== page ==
UNDP/UNFPA/UNOPS Executive Board 2016 Annual Session:Item 10


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Statement by Ms. Sofya Simonyan
Third Secretary, Permanent Mission of Armenia to UN 

Mr. President,
I join others in thanking you and other members of the Bureau for leadership and guidance you provide to the work of the UNDP, UNFPA and UNOPS Executive Board.

2016 is a landmark year. It began with a common resolve to build a more sustainable future, at a crucial time following the adoption of the 2030 Agenda for Sustainable Development. The 2030 Agenda and the SDGs reaffirm that, despite a decrease of extreme poverty levels around the globe, inequalities continue to grow, especially in countries transitioning from low to middle-income countries.

As members of the Executive Board of the UNDP, UNFPA and UNOPS since 2014, we are pleased that we have been able to sustain an active, constructive dialogue with these agencies on the SDGs and related matters in the previous years. We look forward to continuing such discussions.

The 2030 Agenda integrates the recognition in the ICPD Programme of Action that human beings must be at the centre of sustainable development. We recognize the vital role that UNFPA has to play in promoting a human-rights based approach to the realization of the SDGs.

By adopting the 2030 Agenda, the international community has reaffirmed the inter-linkages between sustainable development, peace, governance, human rights and the rule of law, while the recent unprecedented rise in humanitarian emergencies and the complex nature of many of these crises have highlighted the urgency of strengthening the integration of development and humanitarian efforts. 

Humanitarian response consumes significant resources of the international community and takes growing prominence in the global agenda, including within the UN system and the regional arrangements. 

The objective of compatibility, coordination and non- duplication of efforts within different internationally recognised and supported formats of crisis response is as significant as ever. It remains a priority for the UN system to advance its conceptual, normative and operational capacity aimed at strengthening and adapting its prevention function.

Mr. President,
My delegation would like to thank Dr. Babatunde Osotimehin, the UNFPA Executive Director and his hardworking team for the report that has been presented. We take note of the findings that have been shared with the membership and we commend the UNFPA for its key achievements at the output level, including for the very strong results stemming from global and regional interventions. We commend the UNFPA’s efforts in scaling up its humanitarian work, and we welcome the evaluation findings, which report that, in a number of countries, the UNFPA has been highly effective in ensuring better access to reproductive health and family planning services.
We look forward to the implementation of the UNFPA’s current strategic plan and to the completion of the midterm review, which, in our view, can help the UNFPA mobilize its expertise and programme support around a number of SDGs. This exercise is a good opportunity to enable the UNFPA to continue to be “fit for purpose” and to be able to support Member States in implementing the 2030 Agenda for Sustainable Development. We also look forward to the development of the next UNFPA strategic plan for 2018-2021, which can be a good tool to drive the human-rights based agenda forward while giving a due consideration to the financial health of the organization.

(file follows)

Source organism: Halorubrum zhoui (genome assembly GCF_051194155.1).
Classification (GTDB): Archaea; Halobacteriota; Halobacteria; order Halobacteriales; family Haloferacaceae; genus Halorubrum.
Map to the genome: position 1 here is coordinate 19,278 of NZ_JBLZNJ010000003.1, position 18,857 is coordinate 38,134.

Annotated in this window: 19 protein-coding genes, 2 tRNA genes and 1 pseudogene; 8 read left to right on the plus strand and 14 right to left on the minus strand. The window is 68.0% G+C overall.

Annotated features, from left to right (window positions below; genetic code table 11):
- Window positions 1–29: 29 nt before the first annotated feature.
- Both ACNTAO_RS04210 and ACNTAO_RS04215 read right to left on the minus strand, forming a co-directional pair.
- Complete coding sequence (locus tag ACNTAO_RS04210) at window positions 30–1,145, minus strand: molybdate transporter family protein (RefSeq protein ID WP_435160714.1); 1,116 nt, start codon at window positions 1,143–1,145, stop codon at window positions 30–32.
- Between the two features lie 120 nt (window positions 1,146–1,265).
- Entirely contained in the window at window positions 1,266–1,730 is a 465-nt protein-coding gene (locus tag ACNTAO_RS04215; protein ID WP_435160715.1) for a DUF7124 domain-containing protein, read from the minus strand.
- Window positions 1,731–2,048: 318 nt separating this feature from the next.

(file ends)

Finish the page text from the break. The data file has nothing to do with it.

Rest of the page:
Mr. President,
The UNFPA, together with other UN organizations, can be of an important assistance in strengthening national capacities of domestic resource mobilization and access to different external funding resources. As ever, funding remains a key priority, and there is wide cognizance of the fact that external resources for development co-operation in middle-income countries are decreasing. This necessitates a strengthened focus on quality and tangible results oriented programming. In this regard, our delegation shares the view that leveraging new and existing partnerships and networks is and should be an important driver of impact for UNFPA and we encourage the UNFPA to continue to expand and strengthen partnerships as well as inter-agency activities.
In conclusion, I would like to reiterate my government’s appreciation for the UNFPA’s important engagement in Armenia. Since 1999, the UNFPA has contributed significantly to a number of important national policy areas, including reproductive health and rights, population and development strategies and gender equality. Last year, the Executive Board approved the UNFPA Country Programme Document for Armenia, which highlights the need for a shift from service delivery to more upstream policy work, such as advocacy and policy advice. It also aims at further institutionalization and sustainability in line with the requirements of middle-income countries. The CPD forms a foundation for a renewed and reinforced partnership between Armenia and the UNFPA, based on inclusive, people-centered and rights-based development approach.

Reiterating Armenia’s continued interest in strengthening co- operation with the UNFPA through a well-established partnership with the country office, we are confident that, in light of the UNFPA internal reorganisation, our relationship will be adapted adequately and to the satisfaction of all. We are therefore committed to jointly identifying and agreeing such solutions that would enhance our relationship through a direct link with the UNFPA headquarters.
We look forward to taking our partnership forward, and to cooperating closely as we embark on the next stage of our collective journey to ensure successful implementation, monitoring and evaluation of our CPD, in line with and in support of the Sustainable Development Goals.
I thank you, Mr. President.